Seven in ten Americans oppose new laws to further restrict abortion, according to a national poll commissioned by NARAL Pro-Choice America.
Unlike other polls on the issue, which simply ask whether respondents support or oppose choice, the NARAL survey posed three questions: “I believe having an abortion is morally acceptable and should be legal”; “I am personally against abortion for myself and my family, but I don’t believe government should prevent a woman from making that decision for herself”; and “I believe having an abortion is morally wrong and should be illegal.”
About 45 percent of respondents chose the second response, agreeing that they would not personally have an abortion but don’t support the enactment of further restrictions on abortion for others.
Pro-choice advocates said the survey proves their long-held contention that laws imposing increasingly severe restrictions on women’s reproductive choices are unpopular, even among voters who may not identify as “pro-choice.”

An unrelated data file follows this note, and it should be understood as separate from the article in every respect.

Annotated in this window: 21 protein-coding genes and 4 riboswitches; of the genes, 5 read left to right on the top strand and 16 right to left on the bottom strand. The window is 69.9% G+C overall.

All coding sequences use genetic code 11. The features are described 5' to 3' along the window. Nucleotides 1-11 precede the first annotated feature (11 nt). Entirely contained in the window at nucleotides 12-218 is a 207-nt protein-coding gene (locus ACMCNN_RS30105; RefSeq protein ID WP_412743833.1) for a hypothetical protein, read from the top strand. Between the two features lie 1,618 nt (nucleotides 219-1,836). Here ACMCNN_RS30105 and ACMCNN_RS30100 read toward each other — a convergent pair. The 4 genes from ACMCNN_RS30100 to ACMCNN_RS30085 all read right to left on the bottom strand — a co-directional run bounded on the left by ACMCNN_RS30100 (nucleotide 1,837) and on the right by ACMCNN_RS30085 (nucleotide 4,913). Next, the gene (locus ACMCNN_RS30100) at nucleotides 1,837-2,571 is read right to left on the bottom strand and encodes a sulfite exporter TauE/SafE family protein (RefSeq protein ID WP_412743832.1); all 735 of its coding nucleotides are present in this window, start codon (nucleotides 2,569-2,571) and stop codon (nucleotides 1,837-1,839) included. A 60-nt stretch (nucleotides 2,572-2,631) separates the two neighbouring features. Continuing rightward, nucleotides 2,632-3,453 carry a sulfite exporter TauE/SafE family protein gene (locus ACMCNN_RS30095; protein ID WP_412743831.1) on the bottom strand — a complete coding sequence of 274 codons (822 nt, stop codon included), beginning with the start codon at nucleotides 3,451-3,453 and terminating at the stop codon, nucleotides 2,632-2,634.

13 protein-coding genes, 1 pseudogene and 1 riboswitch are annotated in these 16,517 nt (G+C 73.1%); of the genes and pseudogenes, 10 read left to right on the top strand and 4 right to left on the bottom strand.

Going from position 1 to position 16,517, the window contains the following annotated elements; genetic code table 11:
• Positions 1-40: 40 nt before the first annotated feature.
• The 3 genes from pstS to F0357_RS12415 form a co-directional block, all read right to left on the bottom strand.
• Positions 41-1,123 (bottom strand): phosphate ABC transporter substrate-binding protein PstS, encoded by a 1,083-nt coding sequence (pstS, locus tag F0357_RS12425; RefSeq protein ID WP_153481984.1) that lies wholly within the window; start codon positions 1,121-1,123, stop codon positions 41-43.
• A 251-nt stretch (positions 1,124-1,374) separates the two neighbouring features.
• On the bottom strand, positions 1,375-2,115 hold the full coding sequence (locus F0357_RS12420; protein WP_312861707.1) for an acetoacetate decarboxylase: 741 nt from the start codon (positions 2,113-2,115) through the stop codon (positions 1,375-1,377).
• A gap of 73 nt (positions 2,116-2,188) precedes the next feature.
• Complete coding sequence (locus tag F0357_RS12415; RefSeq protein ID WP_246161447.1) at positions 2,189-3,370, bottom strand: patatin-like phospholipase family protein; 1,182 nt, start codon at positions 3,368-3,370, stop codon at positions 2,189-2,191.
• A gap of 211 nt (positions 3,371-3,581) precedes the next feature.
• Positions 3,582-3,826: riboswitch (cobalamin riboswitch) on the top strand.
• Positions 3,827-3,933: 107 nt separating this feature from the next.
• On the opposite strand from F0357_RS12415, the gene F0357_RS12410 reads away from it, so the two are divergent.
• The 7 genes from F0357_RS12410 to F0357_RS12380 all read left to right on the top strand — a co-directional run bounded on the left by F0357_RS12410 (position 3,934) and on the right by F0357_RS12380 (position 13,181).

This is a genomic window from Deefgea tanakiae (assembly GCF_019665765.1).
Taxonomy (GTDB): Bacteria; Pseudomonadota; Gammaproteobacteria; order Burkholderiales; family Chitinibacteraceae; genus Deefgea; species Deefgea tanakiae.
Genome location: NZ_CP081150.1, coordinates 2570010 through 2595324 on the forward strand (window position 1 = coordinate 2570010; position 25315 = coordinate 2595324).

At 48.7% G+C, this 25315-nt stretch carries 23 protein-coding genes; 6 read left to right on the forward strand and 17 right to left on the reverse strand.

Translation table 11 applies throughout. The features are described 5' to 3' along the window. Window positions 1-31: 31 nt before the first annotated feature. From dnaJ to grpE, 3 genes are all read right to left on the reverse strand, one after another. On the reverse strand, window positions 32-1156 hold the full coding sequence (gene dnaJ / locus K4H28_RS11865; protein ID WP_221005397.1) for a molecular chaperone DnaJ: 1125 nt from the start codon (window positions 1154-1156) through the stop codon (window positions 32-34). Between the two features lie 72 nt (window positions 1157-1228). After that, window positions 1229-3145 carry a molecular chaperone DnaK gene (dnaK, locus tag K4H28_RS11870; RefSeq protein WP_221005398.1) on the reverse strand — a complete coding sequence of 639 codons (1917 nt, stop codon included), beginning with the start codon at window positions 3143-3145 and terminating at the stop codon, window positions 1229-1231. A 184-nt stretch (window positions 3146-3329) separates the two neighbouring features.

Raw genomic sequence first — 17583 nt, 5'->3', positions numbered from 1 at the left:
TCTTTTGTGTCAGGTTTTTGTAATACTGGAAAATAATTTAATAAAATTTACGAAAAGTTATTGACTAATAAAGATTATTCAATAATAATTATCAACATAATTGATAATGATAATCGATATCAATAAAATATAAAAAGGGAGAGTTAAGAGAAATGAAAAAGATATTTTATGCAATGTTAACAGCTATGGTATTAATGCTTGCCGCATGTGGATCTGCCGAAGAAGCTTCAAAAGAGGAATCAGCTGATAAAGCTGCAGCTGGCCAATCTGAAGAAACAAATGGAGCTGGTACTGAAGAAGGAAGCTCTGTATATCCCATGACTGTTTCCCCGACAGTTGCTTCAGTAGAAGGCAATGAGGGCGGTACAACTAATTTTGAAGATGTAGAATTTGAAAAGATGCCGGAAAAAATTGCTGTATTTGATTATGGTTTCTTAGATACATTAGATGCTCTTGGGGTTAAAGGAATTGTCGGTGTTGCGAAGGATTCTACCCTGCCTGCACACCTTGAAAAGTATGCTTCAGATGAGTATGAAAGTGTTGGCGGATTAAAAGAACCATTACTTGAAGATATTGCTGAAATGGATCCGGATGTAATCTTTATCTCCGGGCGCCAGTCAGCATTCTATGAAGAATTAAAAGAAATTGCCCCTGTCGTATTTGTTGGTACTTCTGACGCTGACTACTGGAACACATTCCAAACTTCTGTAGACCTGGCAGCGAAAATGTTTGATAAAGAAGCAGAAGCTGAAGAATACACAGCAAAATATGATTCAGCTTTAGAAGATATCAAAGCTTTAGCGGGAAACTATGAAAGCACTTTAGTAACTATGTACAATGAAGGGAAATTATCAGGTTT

Drew Lieberman, president of the Greenberg Quinlan Rosner research firm, which conducted the survey, told Politico that traditional polling forces people into “artificial categories.” He said “almost half the population is in the gray area,” believing abortion is morally wrong yet opposing efforts to outlaw it.
NARAL Pro-Choice America is trying to elect more people in Congress who reflect the public’s stance on choice. Although seven in ten Americans oppose further restrictions on abortion, just four in 10 members of the House of Representatives share that view, according to NARAL. The corresponding number among governors is only three in 10.
Wisconsin Gov. Scott Walker is a staunch opponent of choice who eliminated all state funding for Planned Parenthood in an effort to shut the organization down. The vast majority of Planned Parenthood’s services in the state, however, focus on cancer and STD testing for poor women, along with contraceptive support.